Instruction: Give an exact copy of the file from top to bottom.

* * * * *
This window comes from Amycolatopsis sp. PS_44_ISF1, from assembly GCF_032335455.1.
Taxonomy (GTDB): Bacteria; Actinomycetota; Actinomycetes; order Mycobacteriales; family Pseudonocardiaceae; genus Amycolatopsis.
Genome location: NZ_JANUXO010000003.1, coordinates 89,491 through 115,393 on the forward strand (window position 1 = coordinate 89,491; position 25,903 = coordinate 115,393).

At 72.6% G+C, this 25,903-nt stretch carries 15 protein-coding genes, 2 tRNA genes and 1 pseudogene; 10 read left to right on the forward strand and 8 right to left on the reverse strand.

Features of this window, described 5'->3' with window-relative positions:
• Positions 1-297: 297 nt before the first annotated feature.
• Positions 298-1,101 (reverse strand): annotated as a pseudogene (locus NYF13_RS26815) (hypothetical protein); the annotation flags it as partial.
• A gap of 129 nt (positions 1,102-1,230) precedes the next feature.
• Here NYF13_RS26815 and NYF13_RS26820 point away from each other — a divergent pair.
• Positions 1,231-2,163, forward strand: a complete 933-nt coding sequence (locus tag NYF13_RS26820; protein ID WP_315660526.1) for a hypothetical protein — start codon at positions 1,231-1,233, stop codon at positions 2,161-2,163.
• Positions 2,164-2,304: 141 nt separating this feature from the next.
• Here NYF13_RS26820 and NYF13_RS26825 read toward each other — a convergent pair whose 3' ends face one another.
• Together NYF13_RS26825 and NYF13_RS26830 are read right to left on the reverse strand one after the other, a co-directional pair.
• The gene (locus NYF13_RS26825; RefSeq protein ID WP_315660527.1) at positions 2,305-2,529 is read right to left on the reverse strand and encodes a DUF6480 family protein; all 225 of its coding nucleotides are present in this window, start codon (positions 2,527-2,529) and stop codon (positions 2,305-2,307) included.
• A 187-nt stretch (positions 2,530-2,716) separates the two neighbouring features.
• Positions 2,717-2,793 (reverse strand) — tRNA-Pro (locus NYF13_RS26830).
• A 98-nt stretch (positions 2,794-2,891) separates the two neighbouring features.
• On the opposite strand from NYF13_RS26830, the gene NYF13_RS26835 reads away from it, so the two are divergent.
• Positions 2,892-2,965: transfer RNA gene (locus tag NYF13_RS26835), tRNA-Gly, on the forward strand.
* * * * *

This window comes from Amycolatopsis sp. PS_44_ISF1, from assembly GCF_032335455.1.
Taxonomy (GTDB): Bacteria; Actinomycetota; Actinomycetes; order Mycobacteriales; family Pseudonocardiaceae; genus Amycolatopsis.
Genome location: NZ_JANUXO010000003.1, coordinates 89,491 through 115,393 on the forward strand (window position 1 = coordinate 89,491; position 25,903 = coordinate 115,393).

At 72.6% G+C, this 25,903-nt stretch carries 15 protein-coding genes, 2 tRNA genes and 1 pseudogene; 10 read left to right on the forward strand and 8 right to left on the reverse strand.

Features of this window, described 5'->3' with window-relative positions:
• Positions 1-297: 297 nt before the first annotated feature.
• Positions 298-1,101 (reverse strand): annotated as a pseudogene (locus NYF13_RS26815) (hypothetical protein); the annotation flags it as partial.
• A gap of 129 nt (positions 1,102-1,230) precedes the next feature.
• Here NYF13_RS26815 and NYF13_RS26820 point away from each other — a divergent pair.
• Positions 1,231-2,163, forward strand: a complete 933-nt coding sequence (locus tag NYF13_RS26820; protein ID WP_315660526.1) for a hypothetical protein — start codon at positions 1,231-1,233, stop codon at positions 2,161-2,163.
• Positions 2,164-2,304: 141 nt separating this feature from the next.
• Here NYF13_RS26820 and NYF13_RS26825 read toward each other — a convergent pair whose 3' ends face one another.
• Together NYF13_RS26825 and NYF13_RS26830 are read right to left on the reverse strand one after the other, a co-directional pair.
• The gene (locus NYF13_RS26825; RefSeq protein ID WP_315660527.1) at positions 2,305-2,529 is read right to left on the reverse strand and encodes a DUF6480 family protein; all 225 of its coding nucleotides are present in this window, start codon (positions 2,527-2,529) and stop codon (positions 2,305-2,307) included.
• A 187-nt stretch (positions 2,530-2,716) separates the two neighbouring features.
• Positions 2,717-2,793 (reverse strand) — tRNA-Pro (locus NYF13_RS26830).
• A 98-nt stretch (positions 2,794-2,891) separates the two neighbouring features.
• On the opposite strand from NYF13_RS26830, the gene NYF13_RS26835 reads away from it, so the two are divergent.
• Positions 2,892-2,965: transfer RNA gene (locus tag NYF13_RS26835), tRNA-Gly, on the forward strand.